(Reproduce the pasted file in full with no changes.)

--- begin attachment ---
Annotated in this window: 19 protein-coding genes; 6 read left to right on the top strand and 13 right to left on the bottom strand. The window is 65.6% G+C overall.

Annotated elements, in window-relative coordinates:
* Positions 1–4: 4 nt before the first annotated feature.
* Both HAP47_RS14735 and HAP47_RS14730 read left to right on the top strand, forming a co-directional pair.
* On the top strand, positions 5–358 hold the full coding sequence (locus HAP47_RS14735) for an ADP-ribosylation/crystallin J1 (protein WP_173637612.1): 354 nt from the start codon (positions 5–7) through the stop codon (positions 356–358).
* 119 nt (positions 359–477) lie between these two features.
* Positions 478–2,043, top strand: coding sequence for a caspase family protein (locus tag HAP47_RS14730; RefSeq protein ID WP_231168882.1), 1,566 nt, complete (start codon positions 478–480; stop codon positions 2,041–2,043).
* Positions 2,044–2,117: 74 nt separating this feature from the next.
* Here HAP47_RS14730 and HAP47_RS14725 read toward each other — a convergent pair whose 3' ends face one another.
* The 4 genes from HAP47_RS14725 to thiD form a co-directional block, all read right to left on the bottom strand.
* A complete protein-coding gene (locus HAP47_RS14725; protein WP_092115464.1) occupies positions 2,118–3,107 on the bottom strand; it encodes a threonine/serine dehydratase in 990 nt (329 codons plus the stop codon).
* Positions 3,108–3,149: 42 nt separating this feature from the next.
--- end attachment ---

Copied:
Annotated in this window: 19 protein-coding genes; 6 read left to right on the top strand and 13 right to left on the bottom strand. The window is 65.6% G+C overall.

Annotated elements, in window-relative coordinates:
* Positions 1–4: 4 nt before the first annotated feature.
* Both HAP47_RS14735 and HAP47_RS14730 read left to right on the top strand, forming a co-directional pair.
* On the top strand, positions 5–358 hold the full coding sequence (locus HAP47_RS14735) for an ADP-ribosylation/crystallin J1 (protein WP_173637612.1): 354 nt from the start codon (positions 5–7) through the stop codon (positions 356–358).
* 119 nt (positions 359–477) lie between these two features.
* Positions 478–2,043, top strand: coding sequence for a caspase family protein (locus tag HAP47_RS14730; RefSeq protein ID WP_231168882.1), 1,566 nt, complete (start codon positions 478–480; stop codon positions 2,041–2,043).
* Positions 2,044–2,117: 74 nt separating this feature from the next.
* Here HAP47_RS14730 and HAP47_RS14725 read toward each other — a convergent pair whose 3' ends face one another.
* The 4 genes from HAP47_RS14725 to thiD form a co-directional block, all read right to left on the bottom strand.
* A complete protein-coding gene (locus HAP47_RS14725; protein WP_092115464.1) occupies positions 2,118–3,107 on the bottom strand; it encodes a threonine/serine dehydratase in 990 nt (329 codons plus the stop codon).
* Positions 3,108–3,149: 42 nt separating this feature from the next.